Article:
When you make changes to your payment habits, communication from debt collectors can be frequent and disruptive. Creditors and collection agencies can also be aggressive and intimidating. It’s important to know your rights and how to handle creditors and debt collectors when they contact you.
Reasons Creditors Will Contact You
Payment habits can change for different reasons. Common reasons a creditor or debt collector will reach out include:
- A problem with your account (fraudulent activity or other errors)
- Late payments
- Debt payment one month or more behind
- Debt has been transferred or sent to a collection agency
- Delayed payments when pursuing debt resolution with Beyond Finance
How Can Creditors Contact You About Debt
There are laws in place to protect consumers and govern how and when debt collectors can reach out to you about debt.
Creditors must abide by Federal Trade Commission rules outlined in the Fair Debt Collection Practices Act (FDCPA). These regulations prevent debt collectors from using abusive or unfair practices.
These rules apply per debt claim, which means folks with three or four outstanding debts can be contacted 7x in 7 days for each debt.
What To Do When Creditors Contact You
What Not To Do When Creditor Contacts You
- Make a payment if you have not verified the debts is yours
- Make a payment if you are already working with a debt resolution company like Beyond Finance
Debt Collectors Can Contact You on Social Media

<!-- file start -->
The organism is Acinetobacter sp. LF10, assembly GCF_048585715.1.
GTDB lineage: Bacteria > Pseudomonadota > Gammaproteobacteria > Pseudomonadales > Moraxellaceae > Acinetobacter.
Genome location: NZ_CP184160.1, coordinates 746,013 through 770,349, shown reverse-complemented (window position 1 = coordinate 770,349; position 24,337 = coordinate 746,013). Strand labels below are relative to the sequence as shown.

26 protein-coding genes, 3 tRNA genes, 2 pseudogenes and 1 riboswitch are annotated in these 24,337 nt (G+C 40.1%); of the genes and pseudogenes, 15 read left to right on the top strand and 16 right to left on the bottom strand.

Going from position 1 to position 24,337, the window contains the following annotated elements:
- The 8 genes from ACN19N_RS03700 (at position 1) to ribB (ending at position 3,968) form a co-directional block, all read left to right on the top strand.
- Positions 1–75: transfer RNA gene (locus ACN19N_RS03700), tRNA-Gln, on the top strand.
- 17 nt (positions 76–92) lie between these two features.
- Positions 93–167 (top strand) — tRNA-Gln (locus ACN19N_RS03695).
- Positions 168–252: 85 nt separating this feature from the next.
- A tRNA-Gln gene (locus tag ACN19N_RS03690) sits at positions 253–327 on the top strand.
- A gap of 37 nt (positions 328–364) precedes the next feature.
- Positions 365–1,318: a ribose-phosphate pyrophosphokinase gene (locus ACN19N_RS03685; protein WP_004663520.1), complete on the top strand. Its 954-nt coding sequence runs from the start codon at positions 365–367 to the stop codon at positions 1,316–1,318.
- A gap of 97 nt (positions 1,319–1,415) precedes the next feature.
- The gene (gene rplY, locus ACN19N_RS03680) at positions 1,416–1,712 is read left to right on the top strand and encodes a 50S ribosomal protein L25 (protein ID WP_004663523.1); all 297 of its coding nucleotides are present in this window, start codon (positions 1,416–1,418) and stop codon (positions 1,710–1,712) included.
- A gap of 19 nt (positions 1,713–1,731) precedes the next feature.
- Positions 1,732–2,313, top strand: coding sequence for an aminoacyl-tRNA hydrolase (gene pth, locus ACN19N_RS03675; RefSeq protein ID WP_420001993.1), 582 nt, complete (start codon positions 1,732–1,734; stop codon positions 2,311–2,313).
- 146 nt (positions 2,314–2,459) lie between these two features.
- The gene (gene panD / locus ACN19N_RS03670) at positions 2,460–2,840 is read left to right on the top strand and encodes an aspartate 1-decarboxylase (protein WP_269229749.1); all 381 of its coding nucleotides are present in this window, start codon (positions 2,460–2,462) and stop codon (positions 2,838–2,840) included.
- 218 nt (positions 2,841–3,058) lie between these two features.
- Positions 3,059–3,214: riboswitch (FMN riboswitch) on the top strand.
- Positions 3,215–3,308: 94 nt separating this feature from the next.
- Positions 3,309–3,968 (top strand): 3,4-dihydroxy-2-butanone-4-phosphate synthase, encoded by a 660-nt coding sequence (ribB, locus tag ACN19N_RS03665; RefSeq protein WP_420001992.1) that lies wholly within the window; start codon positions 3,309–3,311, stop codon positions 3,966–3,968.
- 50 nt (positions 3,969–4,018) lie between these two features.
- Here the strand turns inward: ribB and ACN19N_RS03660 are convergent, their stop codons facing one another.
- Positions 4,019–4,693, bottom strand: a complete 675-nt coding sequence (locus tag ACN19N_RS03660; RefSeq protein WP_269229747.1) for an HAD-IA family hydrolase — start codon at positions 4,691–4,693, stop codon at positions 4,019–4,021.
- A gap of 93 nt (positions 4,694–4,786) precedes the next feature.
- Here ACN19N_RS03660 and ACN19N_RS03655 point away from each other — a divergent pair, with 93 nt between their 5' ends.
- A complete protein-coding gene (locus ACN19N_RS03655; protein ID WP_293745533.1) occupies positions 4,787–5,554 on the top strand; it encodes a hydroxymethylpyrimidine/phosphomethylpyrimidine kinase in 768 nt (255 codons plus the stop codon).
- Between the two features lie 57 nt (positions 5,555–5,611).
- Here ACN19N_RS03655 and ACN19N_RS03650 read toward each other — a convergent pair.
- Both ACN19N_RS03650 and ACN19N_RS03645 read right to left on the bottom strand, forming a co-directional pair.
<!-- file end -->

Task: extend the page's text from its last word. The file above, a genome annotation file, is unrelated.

In late 2021 the CFPB updated rules governing how creditors can contact consumers to collect debts. The new rule allows creditors to contact consumers about debt via emails, text messages, and social media platforms.
CFPB rules prohibit debt collectors from contacting you about debt on social media platforms if the message is viewable by the general public or your social media contacts.
Debt collectors can send you private messages over social media until you’ve asked that the debt collector not use that method to communicate with you. Also, suppose a debt collector sends you a private message via social media, like through Facebook or LinkedIn, asking to be added as one of your contacts. In that case, the collector has to disclose their identity as a debt collector.
While creditors are allowed to contact you on social media they must do so privately. Collectors can’t post on your page if it can be seen by your contacts or the public and rules and restrictions apply: they can only contact between 8 a.m. and 9 p.m., they must give you the option to opt-out and they can’t contact you more than 7x in 7 days.
Sample Letters from the Consumer Financial Protection Bureau
The following sample letters from the CFPB will help you address problems that may come up with debt collectors like:
- I want to specify how the debt collector can contact me
- I need more information about this debt
- I want the debt collector to stop contacting me
- I want the debt collector to only contact me through my lawyer
- I do not owe this debt
How to Submit a Harassment Complaint
If you have made written requests and the collector is still harassing you, submit a complaint with the CFPB and Federal Trade Commission. You can also report them to your state’s attorney general.
Consumer Financial Protection Bureau
- File a complaint online
- Calling 855-411-2372,
Federal Trade Commission
- File a complaint online
- Call 877-382-4357